As Russian President Vladimir Putin forcefully extends his footprint in eastern Europe and Fallujah fell to al-Qaeda, the Obama administration has been dialing back the U.S. broadcasting outreach in eastern Europe and Iraq.
The Broadcasting Board of Governors FY 2015 budget request favors expansion in Africa as “an emerging top priority for U.S. foreign policy” and concentration on the Asia rebalance “with video and digital initiatives targeting next-generation audiences” particularly in Burma, Cambodia, China, and Vietnam.
“This agency has a strategic imperative to tie its priorities to global realities, making the most of relatively scarce resources while responding to shifts in audiences, technology use and media markets,” BBG Chairman Jeffrey Shell said in a March 4 statement. “As we wrestle with difficult budget trade-offs, excellence in journalism remains our most important objective. Hundreds of millions of people around the world count on our journalists for accurate news and information.”
But the $721 million budget request, a $12 million decrease from what was enacted in FY 2014, axes key diplomatic programs.
Sen. Roger Wicker (R-Miss.) wrote Shell on Feb. 26, noting that it had come to his attention that the BBG intended to close Radio Free Europe/Radio Liberty’s Balkans Service and Radio Free Iraq.
“These services are a valuable asset for the United States. They were formed to act as an independent voice in regions of the world where the United States has strategic interests such as southeast Europe and Iraq,” Wicker wrote. “I urge you and your colleagues on the BBG to consider withholding action on these proposed closures until the appropriate congressional oversight committees complete their due diligence on this issue.”
Rep. Aaron Schock (R-Ill.) wrote the BBG the day after the budget release and after the board voted to close the Balkans and Iraq services.
“Radio Free Europe (RFE) and Radio Liberty (RL) were established during the Cold War as a way to broadcast unbiased news to Eastern Europe to combat Communist propaganda coming from the then-Soviet Union. Eventually, it was revealed to be a CIA-front organization in the 1960s, and the funding responsibility shifted to Congress, where it has remained. Since then, RFE/RL’s coverage has expanded to many other countries and languages as a source of free speech and Western thought,” Schock wrote.
RFE/RL was located in Munich from 1949 to 1995, at which point it relocated to Prague. The Balkans service launched in 1994 and has grown on radio, TV, and Internet platforms to Bosnia, Serbia, Montenegro, Macedonia, and Kosovo, with over 150 affiliate stations carrying their programs, according to the RFE/RL.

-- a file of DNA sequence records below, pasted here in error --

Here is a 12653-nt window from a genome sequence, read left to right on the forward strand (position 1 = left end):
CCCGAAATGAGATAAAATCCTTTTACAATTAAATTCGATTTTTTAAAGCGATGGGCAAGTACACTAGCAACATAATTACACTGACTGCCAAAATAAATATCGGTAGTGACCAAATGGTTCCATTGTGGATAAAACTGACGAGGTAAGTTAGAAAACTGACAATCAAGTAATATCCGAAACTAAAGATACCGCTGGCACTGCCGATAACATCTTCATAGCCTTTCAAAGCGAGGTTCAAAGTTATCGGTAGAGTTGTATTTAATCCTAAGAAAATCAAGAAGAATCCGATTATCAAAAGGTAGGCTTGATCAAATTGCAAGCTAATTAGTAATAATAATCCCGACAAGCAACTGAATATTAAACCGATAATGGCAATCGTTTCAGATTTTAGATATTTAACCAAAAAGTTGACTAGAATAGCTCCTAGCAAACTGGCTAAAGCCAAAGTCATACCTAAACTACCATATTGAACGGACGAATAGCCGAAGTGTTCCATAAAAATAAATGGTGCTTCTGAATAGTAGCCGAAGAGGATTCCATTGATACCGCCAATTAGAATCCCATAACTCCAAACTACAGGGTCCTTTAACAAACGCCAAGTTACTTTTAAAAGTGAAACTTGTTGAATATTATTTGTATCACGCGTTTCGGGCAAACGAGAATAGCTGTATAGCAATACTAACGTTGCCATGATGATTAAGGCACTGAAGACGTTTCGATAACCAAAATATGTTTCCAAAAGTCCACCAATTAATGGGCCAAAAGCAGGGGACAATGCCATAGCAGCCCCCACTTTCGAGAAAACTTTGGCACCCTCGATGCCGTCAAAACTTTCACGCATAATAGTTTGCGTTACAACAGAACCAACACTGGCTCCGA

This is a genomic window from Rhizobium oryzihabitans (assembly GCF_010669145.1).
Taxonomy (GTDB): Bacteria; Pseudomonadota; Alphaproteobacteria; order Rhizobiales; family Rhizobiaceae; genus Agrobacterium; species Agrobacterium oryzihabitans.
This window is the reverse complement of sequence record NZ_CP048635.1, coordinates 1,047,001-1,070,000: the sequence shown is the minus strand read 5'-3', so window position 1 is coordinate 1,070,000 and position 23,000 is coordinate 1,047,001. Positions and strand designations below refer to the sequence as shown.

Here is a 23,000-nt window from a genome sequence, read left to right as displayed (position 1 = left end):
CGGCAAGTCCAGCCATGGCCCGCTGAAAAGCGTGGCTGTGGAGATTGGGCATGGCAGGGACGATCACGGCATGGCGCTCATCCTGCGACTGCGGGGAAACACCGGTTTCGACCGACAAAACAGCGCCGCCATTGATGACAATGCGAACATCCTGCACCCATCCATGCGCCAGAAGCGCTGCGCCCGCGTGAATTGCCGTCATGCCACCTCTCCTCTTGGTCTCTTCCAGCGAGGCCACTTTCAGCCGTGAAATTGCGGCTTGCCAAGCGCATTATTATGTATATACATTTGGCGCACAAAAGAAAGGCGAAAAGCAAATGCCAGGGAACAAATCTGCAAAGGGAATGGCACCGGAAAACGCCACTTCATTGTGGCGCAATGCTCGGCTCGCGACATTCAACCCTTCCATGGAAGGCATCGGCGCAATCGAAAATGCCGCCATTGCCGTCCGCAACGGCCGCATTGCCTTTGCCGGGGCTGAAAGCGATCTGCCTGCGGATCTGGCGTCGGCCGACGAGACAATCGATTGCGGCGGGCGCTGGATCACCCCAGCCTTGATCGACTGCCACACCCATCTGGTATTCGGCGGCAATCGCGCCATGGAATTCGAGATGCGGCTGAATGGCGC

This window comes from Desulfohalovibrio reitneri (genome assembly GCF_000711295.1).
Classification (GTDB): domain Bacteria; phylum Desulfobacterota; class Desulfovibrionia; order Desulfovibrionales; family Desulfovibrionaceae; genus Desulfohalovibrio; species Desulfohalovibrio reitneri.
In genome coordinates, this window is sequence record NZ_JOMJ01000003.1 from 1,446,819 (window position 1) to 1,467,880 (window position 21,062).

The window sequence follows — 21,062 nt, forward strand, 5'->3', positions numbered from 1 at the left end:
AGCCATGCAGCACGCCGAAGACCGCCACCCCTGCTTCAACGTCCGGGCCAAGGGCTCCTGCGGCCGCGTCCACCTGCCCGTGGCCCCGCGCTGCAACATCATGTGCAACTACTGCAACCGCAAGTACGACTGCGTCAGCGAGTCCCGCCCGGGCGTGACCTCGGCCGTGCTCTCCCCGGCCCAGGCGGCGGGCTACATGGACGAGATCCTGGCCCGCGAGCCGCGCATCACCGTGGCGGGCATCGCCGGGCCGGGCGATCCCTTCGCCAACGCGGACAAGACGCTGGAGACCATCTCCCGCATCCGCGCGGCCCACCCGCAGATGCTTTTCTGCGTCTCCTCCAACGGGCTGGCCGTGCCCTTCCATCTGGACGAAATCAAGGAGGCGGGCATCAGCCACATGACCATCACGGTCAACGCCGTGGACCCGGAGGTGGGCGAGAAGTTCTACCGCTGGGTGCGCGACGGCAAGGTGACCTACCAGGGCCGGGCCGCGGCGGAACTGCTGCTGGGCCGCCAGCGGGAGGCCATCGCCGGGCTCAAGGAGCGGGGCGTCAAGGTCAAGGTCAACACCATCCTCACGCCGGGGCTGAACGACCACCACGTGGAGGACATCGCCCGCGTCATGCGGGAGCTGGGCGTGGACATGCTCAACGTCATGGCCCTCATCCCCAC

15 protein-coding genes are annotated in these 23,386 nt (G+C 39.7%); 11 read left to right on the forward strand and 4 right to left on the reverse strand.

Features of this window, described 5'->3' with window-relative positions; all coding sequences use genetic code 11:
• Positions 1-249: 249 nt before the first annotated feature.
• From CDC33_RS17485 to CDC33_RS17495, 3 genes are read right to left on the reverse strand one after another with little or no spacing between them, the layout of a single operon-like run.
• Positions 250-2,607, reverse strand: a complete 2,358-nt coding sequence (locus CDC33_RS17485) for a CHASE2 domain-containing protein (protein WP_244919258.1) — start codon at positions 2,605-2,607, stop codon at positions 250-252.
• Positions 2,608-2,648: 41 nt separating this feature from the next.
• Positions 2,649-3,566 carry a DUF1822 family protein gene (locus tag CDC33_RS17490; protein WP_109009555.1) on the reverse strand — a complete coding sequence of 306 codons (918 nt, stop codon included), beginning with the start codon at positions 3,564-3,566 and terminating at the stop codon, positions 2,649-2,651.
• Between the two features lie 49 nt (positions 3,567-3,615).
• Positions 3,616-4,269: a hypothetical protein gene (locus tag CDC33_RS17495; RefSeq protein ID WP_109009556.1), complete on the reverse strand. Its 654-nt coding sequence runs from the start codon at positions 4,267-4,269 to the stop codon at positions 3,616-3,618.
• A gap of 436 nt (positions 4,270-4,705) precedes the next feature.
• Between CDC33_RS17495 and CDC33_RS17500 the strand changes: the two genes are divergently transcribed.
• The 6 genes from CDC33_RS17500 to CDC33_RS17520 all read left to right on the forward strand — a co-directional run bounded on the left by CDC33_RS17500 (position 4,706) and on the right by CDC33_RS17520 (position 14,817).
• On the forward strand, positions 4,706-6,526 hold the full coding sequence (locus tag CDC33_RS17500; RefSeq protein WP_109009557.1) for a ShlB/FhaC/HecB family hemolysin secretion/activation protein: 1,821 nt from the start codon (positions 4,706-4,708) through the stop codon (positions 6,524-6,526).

The Iraq service began in 1998, and is also broadcast to diaspora communities.
“The ongoing situation in Ukraine and the Crimean Peninsula has reinforced the importance of these services in recent weeks, and has underscored the original pretext upon which these broadcast services were established. Furthermore, there is the concern that these broadcasts, originally developed with great purpose, investment, and thought will not be easily reestablished once closed down,” Schock wrote. “These broadcast services promote the values of freedom of speech and democracy: values that must remain in the forefront of Iraqi thought, especially as our troops withdraw and that are needed in the Balkans more than ever, as expansionist policies threaten to unmake all the progress that has been made over the past two decades.”
Before deciding to shut down the services, the congressman requested that the BBG “study the negative ramifications anticipated in the broadcast regions with this closure, including any potential effects the closure would have on the strategic interests of the United States in these regions, as well as how the closure could be viewed negatively by American allies within the area.”
“The loss of an independent media voice in southeast Europe and Iraq could be extremely detrimental to the continued survival of freedom and democracy there, as well as to the general welfare of the people who reside therein,” Schock continued.
“If the values of democracy, free speech, and liberty lose their foothold in these regions, it will become an increasingly hostile world for the United States, and a far more difficult world for the people of Iraq and the Balkans. It is for these reasons that I urge the Broadcasting Board of Governors to overturn their decision to shut down the RFE/RL Balkans’ Service, and Radio Free Iraq. I believe that it is imperative that these services be restored, and I respectfully request that the Board of Governors reconsider their initial course of action.”
RFE/RL agreed to scale back its Moscow services in 2012 to comply with a Russian law banning broadcasting by entities with more than 48 percent foreign ownership.